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Why Should You Elect Me as Liberal Leader? Digital Freedom

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To mark the official start of the federal Liberal leadership race, The Huffington Post Canada asked all the declared candidates to tell us, in their words, why they decided to run. George Takach, senior partner at law firm McCarthy-Tetrault, announced his bid for the Liberal leadership on November 29, 2012.

Today I enter public life as a candidate for the leadership of the Liberal Party of Canada.

It's a decision I did not take lightly. My fellow candidates are hard-working men and women of integrity and passion, and I am privileged to share the stage with them.

Many people have asked me why I am running for the leadership without ever having run for office before. My answer is simple: sometimes our decisions are dictated to us by the times in which we live. I want to bring my deep leadership experience to the Liberal Party and the broader world of politics at a crucial time in our history.

My parents came to Canada as impoverished immigrants in 1956 from Hungary, after the Soviet Union invaded their country to squash the early stages of democratic reforms. I was born in Toronto a year later.

Like so many other immigrants, their decision was dictated to them by the times. They did what they thought best for their family when faced with an urgent threat.

Today, we live in a country where the Conservative government rules according to an ideology that promotes division and suspicion. It's a mindset that harkens back to the 1950s, when states often played different groups off against each other to sow jealousy, so they could remain above the fray and in control.

The Harper government's tactics and legislation are eroding our rights and weighing down our economy with uncertainty.

The Liberals are the only movement that believes in co-operation, accountability and diversity. Most importantly, we are the only major party that rejects ideology. Our party has a rich history of achievements that has helped make Canada the envy of the world. We were successful because we worked together, not in spite of it.

But as Liberals, we sometimes fall in the trap of resting on our laurels and hiding in stacks of history books. The past achievements of the Liberal Party don't guarantee our future. I want to lead a party that is confronting the challenges Canadians face today, and turn them into the opportunities of tomorrow.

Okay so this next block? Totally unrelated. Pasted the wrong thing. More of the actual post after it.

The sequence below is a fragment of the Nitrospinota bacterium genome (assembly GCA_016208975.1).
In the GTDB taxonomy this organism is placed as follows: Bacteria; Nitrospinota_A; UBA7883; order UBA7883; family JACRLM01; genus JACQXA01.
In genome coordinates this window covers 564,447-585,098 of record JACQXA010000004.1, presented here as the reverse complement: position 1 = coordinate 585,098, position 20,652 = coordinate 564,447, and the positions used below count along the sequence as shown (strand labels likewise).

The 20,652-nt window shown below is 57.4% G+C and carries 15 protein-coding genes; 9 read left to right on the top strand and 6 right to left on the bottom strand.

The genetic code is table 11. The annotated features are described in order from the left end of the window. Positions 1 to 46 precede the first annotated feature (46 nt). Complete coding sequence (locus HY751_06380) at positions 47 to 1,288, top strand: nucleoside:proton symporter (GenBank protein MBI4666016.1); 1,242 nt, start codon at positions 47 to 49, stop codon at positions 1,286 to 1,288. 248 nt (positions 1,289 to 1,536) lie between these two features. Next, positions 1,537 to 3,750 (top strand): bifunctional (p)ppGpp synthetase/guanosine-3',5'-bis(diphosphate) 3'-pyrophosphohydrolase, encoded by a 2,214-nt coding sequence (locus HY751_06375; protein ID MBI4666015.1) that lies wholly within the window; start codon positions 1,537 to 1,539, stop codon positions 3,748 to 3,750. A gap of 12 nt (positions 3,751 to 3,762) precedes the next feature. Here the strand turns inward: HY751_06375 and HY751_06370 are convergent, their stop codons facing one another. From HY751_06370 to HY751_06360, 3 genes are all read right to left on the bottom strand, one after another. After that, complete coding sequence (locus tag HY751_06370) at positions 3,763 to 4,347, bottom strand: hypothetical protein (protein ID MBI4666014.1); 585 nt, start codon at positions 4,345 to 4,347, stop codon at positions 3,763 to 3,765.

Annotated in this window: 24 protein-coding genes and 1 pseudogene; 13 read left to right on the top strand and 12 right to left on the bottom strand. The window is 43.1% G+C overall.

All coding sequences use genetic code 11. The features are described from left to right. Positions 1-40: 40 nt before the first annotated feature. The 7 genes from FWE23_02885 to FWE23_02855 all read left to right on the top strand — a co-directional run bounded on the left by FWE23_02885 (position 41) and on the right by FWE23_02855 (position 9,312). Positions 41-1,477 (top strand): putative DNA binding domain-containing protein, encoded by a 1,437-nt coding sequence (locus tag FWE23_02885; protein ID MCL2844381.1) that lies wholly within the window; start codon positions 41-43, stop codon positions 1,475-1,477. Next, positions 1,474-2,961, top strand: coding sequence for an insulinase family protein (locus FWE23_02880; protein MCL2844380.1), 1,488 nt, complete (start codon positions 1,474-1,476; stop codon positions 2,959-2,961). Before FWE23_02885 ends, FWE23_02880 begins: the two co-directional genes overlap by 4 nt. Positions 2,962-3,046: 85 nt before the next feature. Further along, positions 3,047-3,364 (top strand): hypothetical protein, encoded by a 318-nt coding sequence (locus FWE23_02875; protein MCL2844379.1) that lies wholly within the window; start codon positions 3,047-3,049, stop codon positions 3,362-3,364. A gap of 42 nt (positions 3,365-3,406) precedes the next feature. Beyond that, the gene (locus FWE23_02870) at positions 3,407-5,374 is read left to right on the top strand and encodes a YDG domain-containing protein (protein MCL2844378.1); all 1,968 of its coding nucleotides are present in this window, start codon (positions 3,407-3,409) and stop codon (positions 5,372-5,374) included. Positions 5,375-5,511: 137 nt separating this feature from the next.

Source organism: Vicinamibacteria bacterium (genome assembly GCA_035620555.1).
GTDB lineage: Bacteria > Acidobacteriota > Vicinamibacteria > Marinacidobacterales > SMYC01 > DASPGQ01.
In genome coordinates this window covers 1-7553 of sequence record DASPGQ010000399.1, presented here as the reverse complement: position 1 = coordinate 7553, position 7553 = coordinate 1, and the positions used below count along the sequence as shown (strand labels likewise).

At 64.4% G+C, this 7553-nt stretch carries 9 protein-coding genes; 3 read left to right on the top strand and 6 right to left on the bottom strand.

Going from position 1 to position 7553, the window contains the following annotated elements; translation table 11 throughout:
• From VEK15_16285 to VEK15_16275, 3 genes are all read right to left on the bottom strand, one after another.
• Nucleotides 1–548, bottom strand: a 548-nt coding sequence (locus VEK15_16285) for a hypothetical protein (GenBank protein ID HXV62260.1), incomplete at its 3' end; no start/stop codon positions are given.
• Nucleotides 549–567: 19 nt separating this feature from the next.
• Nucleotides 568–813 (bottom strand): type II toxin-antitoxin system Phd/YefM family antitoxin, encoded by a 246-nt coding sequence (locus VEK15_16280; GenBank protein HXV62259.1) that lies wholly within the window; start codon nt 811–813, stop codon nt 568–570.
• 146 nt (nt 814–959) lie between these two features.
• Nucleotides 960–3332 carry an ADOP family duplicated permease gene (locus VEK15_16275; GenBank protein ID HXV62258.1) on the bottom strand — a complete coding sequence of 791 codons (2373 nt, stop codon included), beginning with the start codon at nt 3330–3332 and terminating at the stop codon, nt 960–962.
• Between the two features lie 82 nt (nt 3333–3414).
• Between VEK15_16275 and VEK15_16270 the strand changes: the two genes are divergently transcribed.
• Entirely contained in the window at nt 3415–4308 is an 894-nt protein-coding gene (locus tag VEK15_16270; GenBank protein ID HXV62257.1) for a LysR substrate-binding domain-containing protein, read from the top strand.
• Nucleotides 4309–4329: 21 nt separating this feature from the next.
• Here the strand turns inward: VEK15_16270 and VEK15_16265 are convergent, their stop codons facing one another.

I have spent my professional life bringing people together, creating opportunities and getting ideas from the lab to market.

I am the only candidate in this campaign who knows what it takes to build a company from the ground up, create good-paying jobs of the future, and manage risks to secure our future prosperity. As a technology lawyer at McCarthy T├ętrault, I have worked to bring innovative applications and products to your school, your home, your office and your hospital.

I have spent half of my 30-year career at McCarthy's in a national leadership role, giving strategic direction to an important group within the firm, and then coaching professionals to collectively achieve our ambitious goals. The marketplace rewarded us for our efforts, as under this style of collegial leadership we achieved a dominant position in our field.

We live in an online world, and it has unlocked a universe of opportunities. It allows people to gain a university degree without ever setting foot on a campus. It allows children to edit video, create apps, see and talk to their grandparents overseas, and help other children in the world's trouble spots.

Unfortunately, we have a government that sees our online world as a threat. They think everybody who lives in this online world needs to be monitored.

One of the cornerstones of my campaign will be a proposed Digital Bill of Rights for all Canadians. I will be seeking your input on what you would like to see in this law. But the bottom line is that someone has to step up to protect our rights from the excesses of governments.

My proposed Digital Bill of Rights includes: the right to be free from surveillance not authorized by a court of law; the freedom from abuse or misuse of personal information; the right to have access to uncensored online content; and the right to protect your online anonymity as long as you use it responsibly.

Of course we will also make sure that law-enforcement officials will have the tools they need to protect us from criminal and security threats. But my first priority will be to pull off the blinders of fear and ideology and embrace the future.

Ideology and fear hold us back as a nation. When governments pander to them, what they are really saying is: "We don't trust you."

Canada can work better by investing in technological innovation, strategic infrastructure, and enhanced education for people of all ages. Our global competitors are doing it, and they are leaving us in the dust.

Over the coming weeks, I'm looking forward to sharing more ideas with you on how I intend to focus on innovation, global trade, energy development and environmental protection to secure social harmony and our future prosperity.

It's going to be a great ride. Check in with me at www.georgetakach.ca or on Facebook or Twitter to share your ideas and see when I'll be through your region.

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